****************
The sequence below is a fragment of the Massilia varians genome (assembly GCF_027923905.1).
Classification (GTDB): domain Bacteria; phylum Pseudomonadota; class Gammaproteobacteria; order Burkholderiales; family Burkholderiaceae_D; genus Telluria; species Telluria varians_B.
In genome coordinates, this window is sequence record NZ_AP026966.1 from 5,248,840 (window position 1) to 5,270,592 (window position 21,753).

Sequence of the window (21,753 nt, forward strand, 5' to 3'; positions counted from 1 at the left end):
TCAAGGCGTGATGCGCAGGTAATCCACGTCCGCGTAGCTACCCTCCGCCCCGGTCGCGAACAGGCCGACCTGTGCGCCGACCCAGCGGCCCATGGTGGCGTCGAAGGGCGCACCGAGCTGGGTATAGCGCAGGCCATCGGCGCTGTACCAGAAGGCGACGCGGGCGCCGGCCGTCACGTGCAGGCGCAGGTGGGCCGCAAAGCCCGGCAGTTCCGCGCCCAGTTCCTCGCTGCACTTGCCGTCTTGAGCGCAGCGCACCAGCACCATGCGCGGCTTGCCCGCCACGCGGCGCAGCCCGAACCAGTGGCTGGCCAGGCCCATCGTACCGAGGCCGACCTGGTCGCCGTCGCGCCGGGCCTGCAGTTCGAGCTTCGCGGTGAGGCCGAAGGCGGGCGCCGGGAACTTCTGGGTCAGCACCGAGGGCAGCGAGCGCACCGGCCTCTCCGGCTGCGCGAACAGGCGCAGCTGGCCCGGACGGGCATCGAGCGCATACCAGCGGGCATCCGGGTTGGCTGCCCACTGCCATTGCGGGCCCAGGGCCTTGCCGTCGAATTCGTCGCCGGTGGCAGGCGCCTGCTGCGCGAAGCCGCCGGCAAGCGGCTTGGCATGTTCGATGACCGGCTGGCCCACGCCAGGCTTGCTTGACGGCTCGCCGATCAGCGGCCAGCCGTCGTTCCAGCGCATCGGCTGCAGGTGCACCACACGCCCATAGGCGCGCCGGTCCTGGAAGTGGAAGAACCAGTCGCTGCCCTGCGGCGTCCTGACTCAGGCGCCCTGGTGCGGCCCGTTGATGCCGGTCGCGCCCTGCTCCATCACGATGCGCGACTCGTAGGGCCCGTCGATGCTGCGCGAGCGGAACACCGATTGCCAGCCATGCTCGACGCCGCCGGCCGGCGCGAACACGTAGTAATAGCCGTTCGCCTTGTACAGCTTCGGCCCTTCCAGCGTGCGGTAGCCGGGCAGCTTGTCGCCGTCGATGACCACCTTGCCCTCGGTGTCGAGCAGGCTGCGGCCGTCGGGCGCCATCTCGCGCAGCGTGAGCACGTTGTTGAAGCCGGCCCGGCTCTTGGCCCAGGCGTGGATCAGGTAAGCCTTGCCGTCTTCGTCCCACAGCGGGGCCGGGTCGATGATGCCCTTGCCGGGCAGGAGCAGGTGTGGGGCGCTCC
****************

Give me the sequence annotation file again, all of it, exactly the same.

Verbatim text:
The sequence below is a fragment of the Massilia varians genome (assembly GCF_027923905.1).
Classification (GTDB): domain Bacteria; phylum Pseudomonadota; class Gammaproteobacteria; order Burkholderiales; family Burkholderiaceae_D; genus Telluria; species Telluria varians_B.
In genome coordinates, this window is sequence record NZ_AP026966.1 from 5,248,840 (window position 1) to 5,270,592 (window position 21,753).

Sequence of the window (21,753 nt, forward strand, 5' to 3'; positions counted from 1 at the left end):
TCAAGGCGTGATGCGCAGGTAATCCACGTCCGCGTAGCTACCCTCCGCCCCGGTCGCGAACAGGCCGACCTGTGCGCCGACCCAGCGGCCCATGGTGGCGTCGAAGGGCGCACCGAGCTGGGTATAGCGCAGGCCATCGGCGCTGTACCAGAAGGCGACGCGGGCGCCGGCCGTCACGTGCAGGCGCAGGTGGGCCGCAAAGCCCGGCAGTTCCGCGCCCAGTTCCTCGCTGCACTTGCCGTCTTGAGCGCAGCGCACCAGCACCATGCGCGGCTTGCCCGCCACGCGGCGCAGCCCGAACCAGTGGCTGGCCAGGCCCATCGTACCGAGGCCGACCTGGTCGCCGTCGCGCCGGGCCTGCAGTTCGAGCTTCGCGGTGAGGCCGAAGGCGGGCGCCGGGAACTTCTGGGTCAGCACCGAGGGCAGCGAGCGCACCGGCCTCTCCGGCTGCGCGAACAGGCGCAGCTGGCCCGGACGGGCATCGAGCGCATACCAGCGGGCATCCGGGTTGGCTGCCCACTGCCATTGCGGGCCCAGGGCCTTGCCGTCGAATTCGTCGCCGGTGGCAGGCGCCTGCTGCGCGAAGCCGCCGGCAAGCGGCTTGGCATGTTCGATGACCGGCTGGCCCACGCCAGGCTTGCTTGACGGCTCGCCGATCAGCGGCCAGCCGTCGTTCCAGCGCATCGGCTGCAGGTGCACCACACGCCCATAGGCGCGCCGGTCCTGGAAGTGGAAGAACCAGTCGCTGCCCTGCGGCGTCCTGACTCAGGCGCCCTGGTGCGGCCCGTTGATGCCGGTCGCGCCCTGCTCCATCACGATGCGCGACTCGTAGGGCCCGTCGATGCTGCGCGAGCGGAACACCGATTGCCAGCCATGCTCGACGCCGCCGGCCGGCGCGAACACGTAGTAATAGCCGTTCGCCTTGTACAGCTTCGGCCCTTCCAGCGTGCGGTAGCCGGGCAGCTTGTCGCCGTCGATGACCACCTTGCCCTCGGTGTCGAGCAGGCTGCGGCCGTCGGGCGCCATCTCGCGCAGCGTGAGCACGTTGTTGAAGCCGGCCCGGCTCTTGGCCCAGGCGTGGATCAGGTAAGCCTTGCCGTCTTCGTCCCACAGCGGGGCCGGGTCGATGATGCCCTTGCCGGGCAGGAGCAGGTGTGGGGCGCTCC